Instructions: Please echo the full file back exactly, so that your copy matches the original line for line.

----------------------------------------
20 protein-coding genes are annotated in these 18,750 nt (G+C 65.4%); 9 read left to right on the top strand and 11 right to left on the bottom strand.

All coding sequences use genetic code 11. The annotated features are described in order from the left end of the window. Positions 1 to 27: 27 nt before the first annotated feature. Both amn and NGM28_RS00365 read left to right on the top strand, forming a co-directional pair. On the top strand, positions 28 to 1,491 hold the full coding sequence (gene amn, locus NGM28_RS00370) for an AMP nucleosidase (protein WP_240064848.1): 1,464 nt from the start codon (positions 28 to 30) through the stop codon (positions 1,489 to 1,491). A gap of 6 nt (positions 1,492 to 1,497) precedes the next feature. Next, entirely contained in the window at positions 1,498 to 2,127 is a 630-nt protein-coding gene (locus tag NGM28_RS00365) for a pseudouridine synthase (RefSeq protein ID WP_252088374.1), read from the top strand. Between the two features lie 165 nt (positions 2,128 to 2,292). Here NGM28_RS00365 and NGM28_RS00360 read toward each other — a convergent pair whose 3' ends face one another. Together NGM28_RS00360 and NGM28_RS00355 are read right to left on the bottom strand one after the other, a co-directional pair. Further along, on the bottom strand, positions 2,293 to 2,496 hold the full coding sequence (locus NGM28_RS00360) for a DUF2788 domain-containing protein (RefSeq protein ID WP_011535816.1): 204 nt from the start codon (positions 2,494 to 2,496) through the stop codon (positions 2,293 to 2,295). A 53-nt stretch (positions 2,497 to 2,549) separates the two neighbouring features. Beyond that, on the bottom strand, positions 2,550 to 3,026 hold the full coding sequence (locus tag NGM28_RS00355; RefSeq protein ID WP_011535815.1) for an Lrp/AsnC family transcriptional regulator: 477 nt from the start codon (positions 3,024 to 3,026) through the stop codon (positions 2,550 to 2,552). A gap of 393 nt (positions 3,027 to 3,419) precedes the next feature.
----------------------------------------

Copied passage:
20 protein-coding genes are annotated in these 18,750 nt (G+C 65.4%); 9 read left to right on the top strand and 11 right to left on the bottom strand.

All coding sequences use genetic code 11. The annotated features are described in order from the left end of the window. Positions 1 to 27: 27 nt before the first annotated feature. Both amn and NGM28_RS00365 read left to right on the top strand, forming a co-directional pair. On the top strand, positions 28 to 1,491 hold the full coding sequence (gene amn, locus NGM28_RS00370) for an AMP nucleosidase (protein WP_240064848.1): 1,464 nt from the start codon (positions 28 to 30) through the stop codon (positions 1,489 to 1,491). A gap of 6 nt (positions 1,492 to 1,497) precedes the next feature. Next, entirely contained in the window at positions 1,498 to 2,127 is a 630-nt protein-coding gene (locus tag NGM28_RS00365) for a pseudouridine synthase (RefSeq protein ID WP_252088374.1), read from the top strand. Between the two features lie 165 nt (positions 2,128 to 2,292). Here NGM28_RS00365 and NGM28_RS00360 read toward each other — a convergent pair whose 3' ends face one another. Together NGM28_RS00360 and NGM28_RS00355 are read right to left on the bottom strand one after the other, a co-directional pair. Further along, on the bottom strand, positions 2,293 to 2,496 hold the full coding sequence (locus NGM28_RS00360) for a DUF2788 domain-containing protein (RefSeq protein ID WP_011535816.1): 204 nt from the start codon (positions 2,494 to 2,496) through the stop codon (positions 2,293 to 2,295). A 53-nt stretch (positions 2,497 to 2,549) separates the two neighbouring features. Beyond that, on the bottom strand, positions 2,550 to 3,026 hold the full coding sequence (locus tag NGM28_RS00355; RefSeq protein ID WP_011535815.1) for an Lrp/AsnC family transcriptional regulator: 477 nt from the start codon (positions 3,024 to 3,026) through the stop codon (positions 2,550 to 2,552). A gap of 393 nt (positions 3,027 to 3,419) precedes the next feature.